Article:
Eliminating voltage emergencies via microarchitectural voltage control feedback and dynamic optimization


Kim Hazelwood and David Brooks. 8/2004. “Eliminating voltage emergencies via microarchitectural voltage control feedback and dynamic optimization.” In Proceedings of the 2004 international symposium on Low power electronics and design, Pp. 326–331. ACM. Publisher's Version


Microprocessor designers use techniques such as clock gating to reduce power dissipation. An unfortunate side-effect of these techniques is the processor current fluctuations that stress the power-delivery network. Recent research has focused on hardware-only mechanisms to detect and eliminate these fluctuations. While the solutions have been effective at avoiding operating-range violations, they have done so at a performance penalty to the executing program.

Compilers are well equipped to rearrange instructions such that current fluctuations are less dramatic, with minimal performance implications. Furthermore, a dynamic optimizer can eliminate the problem at run time, avoiding the difficult task of statically predicting voltage emergencies.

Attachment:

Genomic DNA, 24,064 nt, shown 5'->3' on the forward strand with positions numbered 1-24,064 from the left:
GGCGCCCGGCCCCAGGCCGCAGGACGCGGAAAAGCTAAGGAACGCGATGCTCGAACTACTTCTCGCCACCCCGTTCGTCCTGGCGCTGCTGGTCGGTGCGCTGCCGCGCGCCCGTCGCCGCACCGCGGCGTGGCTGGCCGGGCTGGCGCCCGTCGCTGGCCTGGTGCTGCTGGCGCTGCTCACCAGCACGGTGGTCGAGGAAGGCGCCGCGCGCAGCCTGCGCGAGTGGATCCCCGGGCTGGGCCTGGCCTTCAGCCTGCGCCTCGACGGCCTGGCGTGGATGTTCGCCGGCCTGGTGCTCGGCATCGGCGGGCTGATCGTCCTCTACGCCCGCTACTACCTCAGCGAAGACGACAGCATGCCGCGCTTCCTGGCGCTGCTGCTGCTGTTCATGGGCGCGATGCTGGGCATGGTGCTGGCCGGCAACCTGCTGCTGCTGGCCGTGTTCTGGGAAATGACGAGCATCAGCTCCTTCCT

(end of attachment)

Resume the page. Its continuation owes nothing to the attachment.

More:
This paper proposes complementing existing hardware solutions with additional run-time software to address problematic code sequences that cause recurring voltage swings. Our proposal extends existing hardware techniques to additionally provide feedback to a dynamic optimizer, which can provide a long-term solution, often without impacting the performance of the executing application.

We found that recurring voltage fluctuations do exist in the SPEC2000 benchmarks, and that given very little information from the hardware, a dynamic optimizer can locate and correct many of the recurring voltage emergencies.

Last updated on 05/03/2022